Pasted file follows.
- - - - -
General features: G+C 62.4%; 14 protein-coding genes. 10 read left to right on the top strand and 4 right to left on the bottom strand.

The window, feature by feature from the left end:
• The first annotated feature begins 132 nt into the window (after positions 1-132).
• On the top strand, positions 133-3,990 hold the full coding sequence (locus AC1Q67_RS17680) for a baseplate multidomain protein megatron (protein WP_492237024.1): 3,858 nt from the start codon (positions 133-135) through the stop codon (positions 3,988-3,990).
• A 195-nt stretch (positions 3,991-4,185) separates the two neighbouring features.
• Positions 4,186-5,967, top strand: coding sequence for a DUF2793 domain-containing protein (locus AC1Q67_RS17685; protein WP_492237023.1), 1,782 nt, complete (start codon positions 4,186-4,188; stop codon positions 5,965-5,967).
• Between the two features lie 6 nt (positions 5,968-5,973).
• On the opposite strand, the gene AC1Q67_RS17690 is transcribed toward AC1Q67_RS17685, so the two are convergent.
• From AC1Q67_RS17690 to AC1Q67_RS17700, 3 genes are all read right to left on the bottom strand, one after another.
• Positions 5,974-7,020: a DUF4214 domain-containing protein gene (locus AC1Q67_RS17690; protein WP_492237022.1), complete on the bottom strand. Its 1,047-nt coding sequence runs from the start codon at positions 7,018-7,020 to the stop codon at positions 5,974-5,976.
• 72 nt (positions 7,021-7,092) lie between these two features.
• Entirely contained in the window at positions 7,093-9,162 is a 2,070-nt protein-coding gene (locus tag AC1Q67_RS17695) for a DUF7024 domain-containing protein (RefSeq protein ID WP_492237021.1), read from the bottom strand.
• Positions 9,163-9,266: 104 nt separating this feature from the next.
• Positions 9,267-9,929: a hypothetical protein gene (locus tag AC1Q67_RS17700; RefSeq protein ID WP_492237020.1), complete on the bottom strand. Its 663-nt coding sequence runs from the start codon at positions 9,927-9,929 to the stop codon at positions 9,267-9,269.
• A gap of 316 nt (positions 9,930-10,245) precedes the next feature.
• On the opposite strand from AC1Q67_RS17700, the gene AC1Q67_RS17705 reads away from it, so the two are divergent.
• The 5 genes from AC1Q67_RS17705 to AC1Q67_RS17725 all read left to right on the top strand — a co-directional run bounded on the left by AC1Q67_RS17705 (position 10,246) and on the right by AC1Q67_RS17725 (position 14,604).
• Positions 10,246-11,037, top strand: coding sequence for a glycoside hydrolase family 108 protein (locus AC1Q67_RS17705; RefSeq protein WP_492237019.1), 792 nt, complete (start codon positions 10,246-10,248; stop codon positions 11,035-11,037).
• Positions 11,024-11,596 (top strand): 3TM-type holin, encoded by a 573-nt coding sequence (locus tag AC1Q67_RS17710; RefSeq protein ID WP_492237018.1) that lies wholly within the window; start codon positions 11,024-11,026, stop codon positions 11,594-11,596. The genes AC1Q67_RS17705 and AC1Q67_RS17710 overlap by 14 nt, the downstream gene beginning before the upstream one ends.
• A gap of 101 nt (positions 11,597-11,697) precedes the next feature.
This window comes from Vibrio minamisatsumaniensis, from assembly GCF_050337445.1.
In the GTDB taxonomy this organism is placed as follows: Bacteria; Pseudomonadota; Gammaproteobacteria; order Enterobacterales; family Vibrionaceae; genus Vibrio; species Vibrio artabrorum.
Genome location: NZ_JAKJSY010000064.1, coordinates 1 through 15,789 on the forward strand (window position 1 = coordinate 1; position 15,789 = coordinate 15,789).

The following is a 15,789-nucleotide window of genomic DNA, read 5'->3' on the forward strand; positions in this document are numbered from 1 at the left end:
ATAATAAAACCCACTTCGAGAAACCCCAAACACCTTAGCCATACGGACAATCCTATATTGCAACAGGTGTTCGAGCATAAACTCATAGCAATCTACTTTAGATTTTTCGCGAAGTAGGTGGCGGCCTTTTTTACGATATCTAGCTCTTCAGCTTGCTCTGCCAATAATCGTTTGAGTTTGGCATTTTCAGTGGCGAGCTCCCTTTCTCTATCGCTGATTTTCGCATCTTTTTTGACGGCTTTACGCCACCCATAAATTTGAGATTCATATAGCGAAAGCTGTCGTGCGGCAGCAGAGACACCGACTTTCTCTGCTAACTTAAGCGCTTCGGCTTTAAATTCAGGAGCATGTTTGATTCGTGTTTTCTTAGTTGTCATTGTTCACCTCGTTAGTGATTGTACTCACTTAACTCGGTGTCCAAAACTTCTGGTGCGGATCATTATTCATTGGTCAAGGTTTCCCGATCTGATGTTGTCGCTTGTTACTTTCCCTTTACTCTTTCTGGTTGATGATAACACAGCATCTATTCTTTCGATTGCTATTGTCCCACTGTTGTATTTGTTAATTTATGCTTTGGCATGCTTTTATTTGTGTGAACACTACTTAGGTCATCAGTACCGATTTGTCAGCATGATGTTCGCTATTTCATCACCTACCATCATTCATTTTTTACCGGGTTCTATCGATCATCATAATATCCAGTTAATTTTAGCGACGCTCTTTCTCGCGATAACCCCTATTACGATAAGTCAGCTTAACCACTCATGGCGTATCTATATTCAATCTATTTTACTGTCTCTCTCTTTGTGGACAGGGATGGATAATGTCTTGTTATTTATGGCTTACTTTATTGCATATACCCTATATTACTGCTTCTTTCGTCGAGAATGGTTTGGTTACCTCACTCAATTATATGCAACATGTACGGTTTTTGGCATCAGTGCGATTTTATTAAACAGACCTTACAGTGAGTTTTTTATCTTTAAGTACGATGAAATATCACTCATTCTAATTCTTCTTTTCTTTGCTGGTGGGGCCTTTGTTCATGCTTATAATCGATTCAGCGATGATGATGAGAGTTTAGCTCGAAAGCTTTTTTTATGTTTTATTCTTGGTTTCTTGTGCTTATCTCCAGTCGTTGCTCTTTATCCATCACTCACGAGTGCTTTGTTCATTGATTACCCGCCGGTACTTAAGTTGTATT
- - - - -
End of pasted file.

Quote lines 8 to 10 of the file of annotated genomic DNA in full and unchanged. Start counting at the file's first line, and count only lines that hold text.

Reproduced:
• On the opposite strand, the gene AC1Q67_RS17690 is transcribed toward AC1Q67_RS17685, so the two are convergent.
• From AC1Q67_RS17690 to AC1Q67_RS17700, 3 genes are all read right to left on the bottom strand, one after another.
• Positions 5,974-7,020: a DUF4214 domain-containing protein gene (locus AC1Q67_RS17690; protein WP_492237022.1), complete on the bottom strand. Its 1,047-nt coding sequence runs from the start codon at positions 7,018-7,020 to the stop codon at positions 5,974-5,976.